2011 Subaru Outback Performance
This performance review was created when the car was new. Some links may no longer point to an active page.
The Outback drives like a car -- a tough car. With its standard all-wheel drive system, the Outback can handle poor weather conditions without breaking a sweat. Reviewers enjoy the optional CVT transmission that is available on trims with the 2.5-liter engine.
- "A stronger, stiffer unit body and new front/rear subframes complement the rest of the Outback's 'right-sizing' changes to create a package that's smoother, quieter, better controlled, and more comfortable than ever." -- Motor Trend
- "The Outback is unfazed by mud, by repeatedly hitting its bump-stops, by 35-degree inclines. Pick your line, pay attention, and drive. The same Subaru experience that has made the company's name in almost every dusty, snowy, icy, yak-tracked corner of the world." -- Autoblog
Acceleration and Power
The 170-horsepower 2.5-liter four-cylinder engine has more than enough power for everyday driving, but those looking for a little more get-up may prefer opting for the 256 horsepower in the 3.6-liter six-cylinder. The EPA gives 2.5-liter models ratings of 22 mpg in the city and 29 mpg on the highway when paired with the CVT (automatic transmission) and 19 city/27 highway with the manual transmission. The six-cylinder only comes with a five-speed automatic transmission and is rated at 18 city/25 highway.
- "We spent time in both the 2.5i model with the CVT and the 3.6R with a five-speed auto. Both engines deliver exceptionally smooth and linear power to all four wheels, although passing maneuvers with the four-cylinder/CVT model had to be accomplished with more than a little faith." -- Edmunds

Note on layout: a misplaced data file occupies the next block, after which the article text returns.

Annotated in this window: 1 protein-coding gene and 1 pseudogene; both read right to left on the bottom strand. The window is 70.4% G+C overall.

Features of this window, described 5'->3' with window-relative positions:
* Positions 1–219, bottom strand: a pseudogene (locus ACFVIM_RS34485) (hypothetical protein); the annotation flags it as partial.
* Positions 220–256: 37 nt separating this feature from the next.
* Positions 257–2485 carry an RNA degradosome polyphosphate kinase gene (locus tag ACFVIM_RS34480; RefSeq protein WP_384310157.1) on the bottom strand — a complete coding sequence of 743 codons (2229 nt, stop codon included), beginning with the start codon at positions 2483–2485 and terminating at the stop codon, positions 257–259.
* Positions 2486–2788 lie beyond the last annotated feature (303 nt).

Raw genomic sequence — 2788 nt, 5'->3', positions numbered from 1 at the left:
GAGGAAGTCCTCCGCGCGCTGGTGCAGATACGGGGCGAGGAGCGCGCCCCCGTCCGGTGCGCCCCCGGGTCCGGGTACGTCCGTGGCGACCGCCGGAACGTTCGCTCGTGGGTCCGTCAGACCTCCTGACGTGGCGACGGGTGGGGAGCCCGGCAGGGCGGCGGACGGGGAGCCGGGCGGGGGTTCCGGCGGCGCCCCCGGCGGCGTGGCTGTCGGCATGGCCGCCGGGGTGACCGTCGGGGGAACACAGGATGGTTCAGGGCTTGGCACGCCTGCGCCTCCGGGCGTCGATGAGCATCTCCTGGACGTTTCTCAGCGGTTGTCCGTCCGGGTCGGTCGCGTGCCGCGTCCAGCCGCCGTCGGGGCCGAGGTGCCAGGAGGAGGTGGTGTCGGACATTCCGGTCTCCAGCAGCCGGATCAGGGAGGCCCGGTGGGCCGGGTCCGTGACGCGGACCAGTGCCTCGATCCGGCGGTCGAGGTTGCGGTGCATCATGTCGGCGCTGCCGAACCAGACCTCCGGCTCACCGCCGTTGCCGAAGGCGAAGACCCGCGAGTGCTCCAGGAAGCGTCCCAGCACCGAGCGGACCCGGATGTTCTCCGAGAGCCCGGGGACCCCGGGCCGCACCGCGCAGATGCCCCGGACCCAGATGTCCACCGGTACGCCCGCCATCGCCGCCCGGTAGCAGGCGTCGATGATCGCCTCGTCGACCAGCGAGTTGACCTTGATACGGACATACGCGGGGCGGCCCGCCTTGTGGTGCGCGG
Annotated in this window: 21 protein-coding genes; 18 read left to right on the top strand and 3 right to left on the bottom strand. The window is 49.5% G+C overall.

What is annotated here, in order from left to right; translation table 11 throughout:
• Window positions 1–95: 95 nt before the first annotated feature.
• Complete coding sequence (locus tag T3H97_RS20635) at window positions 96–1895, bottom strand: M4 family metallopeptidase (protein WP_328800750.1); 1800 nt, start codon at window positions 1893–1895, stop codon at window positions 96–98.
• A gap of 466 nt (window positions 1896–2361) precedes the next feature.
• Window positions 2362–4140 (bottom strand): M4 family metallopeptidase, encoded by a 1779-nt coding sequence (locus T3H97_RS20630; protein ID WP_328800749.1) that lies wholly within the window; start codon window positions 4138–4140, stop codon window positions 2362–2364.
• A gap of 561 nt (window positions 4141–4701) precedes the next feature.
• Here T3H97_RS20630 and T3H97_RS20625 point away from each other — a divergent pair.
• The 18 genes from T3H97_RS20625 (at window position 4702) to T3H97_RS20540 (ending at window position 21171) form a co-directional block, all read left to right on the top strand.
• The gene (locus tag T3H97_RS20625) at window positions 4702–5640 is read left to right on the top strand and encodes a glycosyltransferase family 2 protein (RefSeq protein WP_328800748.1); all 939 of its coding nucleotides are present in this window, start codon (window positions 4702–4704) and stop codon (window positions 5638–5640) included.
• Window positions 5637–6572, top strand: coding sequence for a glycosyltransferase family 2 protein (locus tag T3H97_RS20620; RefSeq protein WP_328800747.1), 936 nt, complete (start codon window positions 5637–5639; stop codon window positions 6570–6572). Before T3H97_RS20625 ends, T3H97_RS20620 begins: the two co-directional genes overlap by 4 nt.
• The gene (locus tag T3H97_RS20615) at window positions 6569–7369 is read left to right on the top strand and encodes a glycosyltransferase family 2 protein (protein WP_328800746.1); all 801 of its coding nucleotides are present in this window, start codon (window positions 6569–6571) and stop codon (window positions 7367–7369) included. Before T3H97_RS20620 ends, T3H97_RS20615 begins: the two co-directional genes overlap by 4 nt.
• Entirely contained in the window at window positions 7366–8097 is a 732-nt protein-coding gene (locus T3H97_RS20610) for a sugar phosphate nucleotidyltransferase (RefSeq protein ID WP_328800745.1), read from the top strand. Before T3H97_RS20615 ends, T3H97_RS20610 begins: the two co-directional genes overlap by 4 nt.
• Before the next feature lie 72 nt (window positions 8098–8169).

- "No matter which engine we drove, though, we found the ride and refinement well sorted. The Outback is built on an all-new and more rigid platform, and the engine sits in its new cradle on hydraulic mounts" -- Autoblog
- "Of course, opting for the Six brings more power. But it also delivers a heavier, more substantial feel to the steering. By itself, the Six is amazingly smooth, and the heft to the steering isn't necessarily negative. But the gain in performance doesn't seem to be worth the trouble or expense, considering how brilliantly the Four works with the CVT." -- Popular Mechanics
- "While I haven't driven the six-cylinder model, I found the four-cylinder engine to have more than enough power for my everyday driving, with plenty of zip for freeway merges and for passing on two-lane rural roads. I never had the chance to try any steep mountain grades, however." -- Fort Worth Star-Telegram
- "On-road or in the dirt, it felt confident and proved itself capable regardless of powertrain -- although the 4000-foot-plus elevations we were playing in clearly favored the 3.6R's higher output." -- Motor Trend
Handling and Braking
The Outback's ride is more akin to that of a car than an SUV. Reviewers enjoy the handling for the most part, but are mixed on the steering.
- "What you get is the ride of a car -- not a CUV, and not even a wagon." -- Autoblog
- "Handling is better than average for a wagon or SUV, thanks to the Outback's close relationship to the Legacy sedan. Steering is tight and fairly responsive." -- Fort Worth Star-Telegram
- "When the Outback takes a set in a corner, the chassis' reaction (almost overreaction) was slightly more than what we expected.... it took the better part of a day to get used to the character of the Outback's steering and chassis." -- Edmunds
- "... it's a sweet-natured wagon with poised road manners, a decent ride and light rack-and-pinion steering that never bothers upsetting the driver with any pesky feedback. Beyond that, it's an excellent scrambler along dirt roads and up some pretty difficult trails." -- Popular Mechanics